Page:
Caramor - sailing around the world
Franco Ferrero / Kath Mcnulty
Mon 6 Aug 2018 02:21
16:38.5S 151:31W

From Huahine you cannot see Bora Bora, our next destination. It is hidden out of sight behind Taha’a (aaaaa - one of those words you never know when to stop spelling). Taha’a shares a fringing reef with Raiatea and there is a sizeable lagoon between the two islands.

When we drew a line on the map between Huahine and Bora Bora, it went right through the middle of the Taha’a - Raiatea lagoon. On closer inspection, there was a pass on the Huahine side and a pass on the Bora Bora side, so we decided that it would be interesting to sail into and across the lagoon. It also made sense to break the journey up into two short days rather than one long leg which would involve setting off at 2am.


The Navionics image of Taha’a and Raiatea (red arrows show our route)


Approaching Taha’a and Raiatea


Entering into the lagoon through Teavapiti Pass


The fringing reef, always under water, sometimes only a few centimetres deep


Raiatea coastline


A fisherman’s hut on a coral reef


Hurepiti Bay, our stopover on Taha’a

In the bay we found three well kept moorings so picked one up, they belong to ‘Vanilla Tours’, a company that, according to the guidebook, offers half day ethno-botanical trips around the island. The contact name we had was ‘Alain’ but it was his son that answered the phone and came out to see us in his dinghy. 

The deal is that you can use the mooring if you sign up to the tour. We were keen anyway but I’m sure we could have negotiated a price for the night without the tour.

Alain and his wife arrived on Taha’a by sailing boat over thirty years ago when they were sailing around the world. They fell in love and stayed. A few years later, they bought a 4x4 to take their young son to school as there were no roads at the time. Since they now had a vehicle, the started Vanilla Tours offering tourists a chance to visit the island and learn something about it.

Three years ago, the son returned from France, having completed his studies as an aeronautical engineer and got fed up with the rat race and took over Vanilla Tours from his dad. 

To tell the truth, we were disappointed with the tour. The son is very pleasant and what he did tell us was very interesting, but he could have taught us so much more. We visited a vanilla plantation which was worthwhile and a new rum distillery but, for example, he never mentioned copra, a mainstay of the Taha’a economy. The plants he showed us were mainly brought by the missionaries and since and he never really talked about the plants the Polynesians had brought with them or the ones that arrived by themselves.


The Vanilla Tours home, built in the traditional way


Caramor in Hurepiti Bay (the small one)

On Taha’a there is no postal delivery but you can have a bread baguette dropped off in your purpose made baguette box

Vanilla is a liana, originally from Central America where it is pollinated by insects and a small humming bird. To grow vanilla in a plantation, you first have to establish the supporting trees, which will also provide the shade required by the vanilla plants. Different species are used for this, including acacias.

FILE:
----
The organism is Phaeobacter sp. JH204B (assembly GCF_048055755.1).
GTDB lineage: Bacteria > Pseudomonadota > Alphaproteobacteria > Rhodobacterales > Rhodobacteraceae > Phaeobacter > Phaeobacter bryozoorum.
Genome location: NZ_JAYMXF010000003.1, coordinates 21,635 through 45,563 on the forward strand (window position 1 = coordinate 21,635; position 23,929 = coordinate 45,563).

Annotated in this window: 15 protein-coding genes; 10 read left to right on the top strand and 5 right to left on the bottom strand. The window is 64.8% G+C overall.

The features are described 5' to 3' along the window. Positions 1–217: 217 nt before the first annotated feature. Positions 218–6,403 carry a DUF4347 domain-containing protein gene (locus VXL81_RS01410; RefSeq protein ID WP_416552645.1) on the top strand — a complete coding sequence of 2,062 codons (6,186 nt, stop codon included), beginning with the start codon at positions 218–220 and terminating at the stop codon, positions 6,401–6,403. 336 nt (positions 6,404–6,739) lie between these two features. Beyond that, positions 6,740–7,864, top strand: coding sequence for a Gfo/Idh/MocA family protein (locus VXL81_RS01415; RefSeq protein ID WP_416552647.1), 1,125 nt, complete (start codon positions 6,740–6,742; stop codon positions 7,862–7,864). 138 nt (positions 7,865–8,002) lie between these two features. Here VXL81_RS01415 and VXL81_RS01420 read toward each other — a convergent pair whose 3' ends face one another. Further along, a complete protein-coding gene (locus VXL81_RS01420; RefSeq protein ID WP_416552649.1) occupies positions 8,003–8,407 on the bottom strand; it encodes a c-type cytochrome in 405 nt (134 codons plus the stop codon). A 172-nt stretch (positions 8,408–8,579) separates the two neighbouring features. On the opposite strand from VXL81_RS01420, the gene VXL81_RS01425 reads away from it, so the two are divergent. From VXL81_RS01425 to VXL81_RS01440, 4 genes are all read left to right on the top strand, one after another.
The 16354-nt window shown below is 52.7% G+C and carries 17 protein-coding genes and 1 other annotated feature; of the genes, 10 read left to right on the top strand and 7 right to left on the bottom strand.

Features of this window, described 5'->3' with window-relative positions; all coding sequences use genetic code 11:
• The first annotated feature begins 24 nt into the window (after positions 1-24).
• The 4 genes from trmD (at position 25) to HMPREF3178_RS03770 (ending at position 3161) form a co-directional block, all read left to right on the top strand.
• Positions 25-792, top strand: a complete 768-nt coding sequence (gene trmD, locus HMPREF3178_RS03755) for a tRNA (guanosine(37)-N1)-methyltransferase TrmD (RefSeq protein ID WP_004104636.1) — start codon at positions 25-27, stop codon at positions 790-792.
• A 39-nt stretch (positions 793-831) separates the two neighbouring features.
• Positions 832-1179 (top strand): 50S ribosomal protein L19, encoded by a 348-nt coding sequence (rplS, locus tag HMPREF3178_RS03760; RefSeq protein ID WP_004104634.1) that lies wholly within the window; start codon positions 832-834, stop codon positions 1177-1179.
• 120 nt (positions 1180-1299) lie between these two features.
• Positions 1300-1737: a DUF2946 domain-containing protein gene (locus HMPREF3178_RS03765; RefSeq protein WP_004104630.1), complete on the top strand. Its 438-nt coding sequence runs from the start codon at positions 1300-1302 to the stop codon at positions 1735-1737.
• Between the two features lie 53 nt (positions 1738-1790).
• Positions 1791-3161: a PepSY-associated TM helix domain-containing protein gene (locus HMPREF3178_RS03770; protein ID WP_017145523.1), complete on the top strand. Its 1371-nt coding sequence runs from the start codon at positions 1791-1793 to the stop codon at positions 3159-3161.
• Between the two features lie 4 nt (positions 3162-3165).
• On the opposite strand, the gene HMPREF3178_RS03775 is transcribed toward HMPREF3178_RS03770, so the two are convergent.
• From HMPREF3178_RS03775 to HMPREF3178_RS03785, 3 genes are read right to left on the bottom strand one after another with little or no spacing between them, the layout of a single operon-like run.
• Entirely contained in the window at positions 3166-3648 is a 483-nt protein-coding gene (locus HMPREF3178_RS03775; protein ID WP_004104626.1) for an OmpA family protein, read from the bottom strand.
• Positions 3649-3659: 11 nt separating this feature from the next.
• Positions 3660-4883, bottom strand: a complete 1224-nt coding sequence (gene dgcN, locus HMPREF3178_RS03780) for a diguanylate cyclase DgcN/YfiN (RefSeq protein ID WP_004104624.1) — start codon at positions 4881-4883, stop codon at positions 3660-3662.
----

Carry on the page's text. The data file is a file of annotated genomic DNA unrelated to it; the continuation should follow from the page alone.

Vanilla plantation

Once the vanilla plants are established, a plantation worker pulls the end shoots away from the support and allows them to dangle. These shoots will flower. For a vanilla pod (the fruit) to form, the flower needs to be pollinated and without the right insects this is impossible naturally. It proved a real headache for the pioneers who tried to establish vanilla plantations around the world. 

Although the stamen (male reproductive organ of a flower) and the pistil (female organ) are close to each other, vanilla flowers cannot self-fertilise, it is the way nature has evolved to avoid inbreeding. Since humans aren’t interested in the resilience of the seed, and only in the taste of the vanilla, they fertilise the flower by hand, using the pollen from the flower’s stamen.


Vanilla flower


Removing the pollen from the stamen with a small stick


Inserting the pollen into the stigma at the top of the pistil


A fertilised flower doesn’t drop off, after a few weeks the stems start to swell, slowly transforming into vanilla pods

The whole process is very labour intensive and thwart with difficulties on Taha’a. The plant needs a cold period (ideally 18˚C) to trigger the flowering, with global warming, this seldom happens. Alain’s entire plantation of 600 plants was wiped out by a pathogen a few years ago. He didn’t bother starting again. The price of vanilla is interesting for the grower, however, on Taha’a, they were charging US$75 for 100g. Worldwide, the demand for vanilla far outstrips the supply, so when a producer nation is hit by a disease or a natural disaster, the world price increases exponentially.

Taha’a is a lush and beautiful island, it was a shame that the weather wasn’t very good the day we were there. Everyone we passed was friendly and smiling.

We stayed another night on the mooring and sailed for Bora Bora the next day.


Sailing out of Hurepiti Bay


Heading towards Paipai Pass on our way out of the lagoon (my red arrows mark the narrow pass between the reefs)